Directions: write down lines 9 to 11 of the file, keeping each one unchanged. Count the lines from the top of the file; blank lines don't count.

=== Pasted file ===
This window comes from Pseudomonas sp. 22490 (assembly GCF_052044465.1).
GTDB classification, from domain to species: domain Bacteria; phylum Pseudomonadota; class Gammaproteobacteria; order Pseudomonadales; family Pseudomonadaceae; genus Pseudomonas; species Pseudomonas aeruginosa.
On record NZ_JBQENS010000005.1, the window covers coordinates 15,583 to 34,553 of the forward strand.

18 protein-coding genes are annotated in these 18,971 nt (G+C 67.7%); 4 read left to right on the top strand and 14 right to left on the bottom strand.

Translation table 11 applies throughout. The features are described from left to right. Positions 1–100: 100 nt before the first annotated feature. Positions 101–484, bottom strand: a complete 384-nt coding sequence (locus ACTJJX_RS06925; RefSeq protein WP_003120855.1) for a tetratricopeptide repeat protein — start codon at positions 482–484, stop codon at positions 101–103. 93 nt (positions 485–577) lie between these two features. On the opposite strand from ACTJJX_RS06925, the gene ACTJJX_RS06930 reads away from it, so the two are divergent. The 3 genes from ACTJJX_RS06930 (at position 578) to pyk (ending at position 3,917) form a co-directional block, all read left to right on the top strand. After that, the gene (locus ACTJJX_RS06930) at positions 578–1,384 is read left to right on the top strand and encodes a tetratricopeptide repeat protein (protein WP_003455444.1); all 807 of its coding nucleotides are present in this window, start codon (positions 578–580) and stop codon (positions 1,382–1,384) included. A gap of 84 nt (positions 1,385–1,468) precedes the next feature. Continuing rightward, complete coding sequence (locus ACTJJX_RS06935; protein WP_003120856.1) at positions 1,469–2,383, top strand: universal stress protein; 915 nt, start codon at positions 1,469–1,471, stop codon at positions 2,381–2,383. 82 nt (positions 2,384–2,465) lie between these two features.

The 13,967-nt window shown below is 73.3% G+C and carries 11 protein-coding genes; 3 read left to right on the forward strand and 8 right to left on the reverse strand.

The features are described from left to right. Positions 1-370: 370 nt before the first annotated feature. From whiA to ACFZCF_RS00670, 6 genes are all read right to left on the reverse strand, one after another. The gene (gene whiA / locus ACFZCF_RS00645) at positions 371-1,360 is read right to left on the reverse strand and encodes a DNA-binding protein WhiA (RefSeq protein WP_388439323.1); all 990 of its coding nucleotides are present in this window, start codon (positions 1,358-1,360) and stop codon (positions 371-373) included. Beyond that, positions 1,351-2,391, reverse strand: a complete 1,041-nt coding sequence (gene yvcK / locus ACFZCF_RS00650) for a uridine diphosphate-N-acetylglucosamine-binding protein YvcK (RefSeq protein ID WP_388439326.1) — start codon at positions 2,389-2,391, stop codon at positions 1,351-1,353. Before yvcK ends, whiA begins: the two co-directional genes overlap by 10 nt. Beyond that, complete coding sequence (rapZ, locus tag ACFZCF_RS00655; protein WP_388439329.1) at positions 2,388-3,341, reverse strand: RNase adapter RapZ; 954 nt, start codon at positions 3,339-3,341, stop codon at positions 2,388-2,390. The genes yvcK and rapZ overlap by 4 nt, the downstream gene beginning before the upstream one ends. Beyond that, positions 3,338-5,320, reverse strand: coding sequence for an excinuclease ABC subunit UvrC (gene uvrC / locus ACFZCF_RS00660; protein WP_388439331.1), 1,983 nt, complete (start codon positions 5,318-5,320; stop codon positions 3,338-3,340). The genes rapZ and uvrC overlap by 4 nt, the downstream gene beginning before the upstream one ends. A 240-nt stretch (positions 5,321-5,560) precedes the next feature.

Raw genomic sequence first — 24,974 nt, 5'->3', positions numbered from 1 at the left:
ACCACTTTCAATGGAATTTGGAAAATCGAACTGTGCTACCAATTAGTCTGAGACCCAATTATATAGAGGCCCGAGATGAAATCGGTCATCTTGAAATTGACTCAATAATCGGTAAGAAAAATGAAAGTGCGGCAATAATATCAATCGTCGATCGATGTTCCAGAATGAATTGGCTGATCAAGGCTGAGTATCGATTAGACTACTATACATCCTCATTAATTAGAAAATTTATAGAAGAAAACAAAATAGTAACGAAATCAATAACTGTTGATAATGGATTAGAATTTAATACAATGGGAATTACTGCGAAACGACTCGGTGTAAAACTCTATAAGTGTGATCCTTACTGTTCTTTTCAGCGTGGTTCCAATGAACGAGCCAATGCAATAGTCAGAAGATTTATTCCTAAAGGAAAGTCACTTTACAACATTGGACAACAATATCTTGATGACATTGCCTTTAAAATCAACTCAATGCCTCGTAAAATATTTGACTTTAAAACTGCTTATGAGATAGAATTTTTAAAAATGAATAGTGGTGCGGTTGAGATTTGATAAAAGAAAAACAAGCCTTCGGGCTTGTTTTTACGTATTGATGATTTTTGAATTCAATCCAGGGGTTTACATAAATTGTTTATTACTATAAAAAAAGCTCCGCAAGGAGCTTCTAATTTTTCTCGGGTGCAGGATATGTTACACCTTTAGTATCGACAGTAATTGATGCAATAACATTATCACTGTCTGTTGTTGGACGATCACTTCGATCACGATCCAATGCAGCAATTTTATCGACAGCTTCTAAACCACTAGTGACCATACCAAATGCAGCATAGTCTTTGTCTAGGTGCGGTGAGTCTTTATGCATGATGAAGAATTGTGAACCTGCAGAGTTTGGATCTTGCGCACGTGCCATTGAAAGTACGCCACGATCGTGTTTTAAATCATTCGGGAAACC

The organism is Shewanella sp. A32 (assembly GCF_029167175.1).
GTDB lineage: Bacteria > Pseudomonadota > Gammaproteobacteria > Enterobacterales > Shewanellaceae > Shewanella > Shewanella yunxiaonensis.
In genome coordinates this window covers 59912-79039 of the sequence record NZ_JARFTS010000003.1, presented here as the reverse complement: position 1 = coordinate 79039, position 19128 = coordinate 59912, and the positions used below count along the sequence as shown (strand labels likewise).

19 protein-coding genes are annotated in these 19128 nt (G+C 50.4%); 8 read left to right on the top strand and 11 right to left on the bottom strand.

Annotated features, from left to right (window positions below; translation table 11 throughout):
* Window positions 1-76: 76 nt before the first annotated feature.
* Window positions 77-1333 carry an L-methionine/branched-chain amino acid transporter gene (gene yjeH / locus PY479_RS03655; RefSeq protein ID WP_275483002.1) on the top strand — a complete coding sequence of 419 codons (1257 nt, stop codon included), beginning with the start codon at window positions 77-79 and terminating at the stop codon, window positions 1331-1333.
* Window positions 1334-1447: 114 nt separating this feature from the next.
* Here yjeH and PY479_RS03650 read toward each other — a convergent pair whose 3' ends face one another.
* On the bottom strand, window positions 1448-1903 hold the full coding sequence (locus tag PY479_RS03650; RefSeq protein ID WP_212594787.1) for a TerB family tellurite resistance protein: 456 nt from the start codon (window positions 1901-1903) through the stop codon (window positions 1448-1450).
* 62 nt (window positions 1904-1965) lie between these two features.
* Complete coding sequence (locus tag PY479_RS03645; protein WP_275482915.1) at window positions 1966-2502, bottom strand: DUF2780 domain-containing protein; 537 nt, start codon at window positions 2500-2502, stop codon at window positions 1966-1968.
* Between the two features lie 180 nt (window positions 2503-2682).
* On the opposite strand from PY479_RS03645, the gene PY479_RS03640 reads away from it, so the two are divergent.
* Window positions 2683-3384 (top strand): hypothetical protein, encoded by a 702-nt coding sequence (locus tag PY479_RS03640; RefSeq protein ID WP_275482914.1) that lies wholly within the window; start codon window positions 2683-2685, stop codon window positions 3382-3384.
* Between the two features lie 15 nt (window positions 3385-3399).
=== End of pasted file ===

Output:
ACCACTTTCAATGGAATTTGGAAAATCGAACTGTGCTACCAATTAGTCTGAGACCCAATTATATAGAGGCCCGAGATGAAATCGGTCATCTTGAAATTGACTCAATAATCGGTAAGAAAAATGAAAGTGCGGCAATAATATCAATCGTCGATCGATGTTCCAGAATGAATTGGCTGATCAAGGCTGAGTATCGATTAGACTACTATACATCCTCATTAATTAGAAAATTTATAGAAGAAAACAAAATAGTAACGAAATCAATAACTGTTGATAATGGATTAGAATTTAATACAATGGGAATTACTGCGAAACGACTCGGTGTAAAACTCTATAAGTGTGATCCTTACTGTTCTTTTCAGCGTGGTTCCAATGAACGAGCCAATGCAATAGTCAGAAGATTTATTCCTAAAGGAAAGTCACTTTACAACATTGGACAACAATATCTTGATGACATTGCCTTTAAAATCAACTCAATGCCTCGTAAAATATTTGACTTTAAAACTGCTTATGAGATAGAATTTTTAAAAATGAATAGTGGTGCGGTTGAGATTTGATAAAAGAAAAACAAGCCTTCGGGCTTGTTTTTACGTATTGATGATTTTTGAATTCAATCCAGGGGTTTACATAAATTGTTTATTACTATAAAAAAAGCTCCGCAAGGAGCTTCTAATTTTTCTCGGGTGCAGGATATGTTACACCTTTAGTATCGACAGTAATTGATGCAATAACATTATCACTGTCTGTTGTTGGACGATCACTTCGATCACGATCCAATGCAGCAATTTTATCGACAGCTTCTAAACCACTAGTGACCATACCAAATGCAGCATAGTCTTTGTCTAGGTGCGGTGAGTCTTTATGCATGATGAAGAATTGTGAACCTGCAGAGTTTGGATCTTGCGCACGTGCCATTGAAAGTACGCCACGATCGTGTTTTAAATCATTCGGGAAACC

The organism is Shewanella sp. A32 (assembly GCF_029167175.1).
GTDB lineage: Bacteria > Pseudomonadota > Gammaproteobacteria > Enterobacterales > Shewanellaceae > Shewanella > Shewanella yunxiaonensis.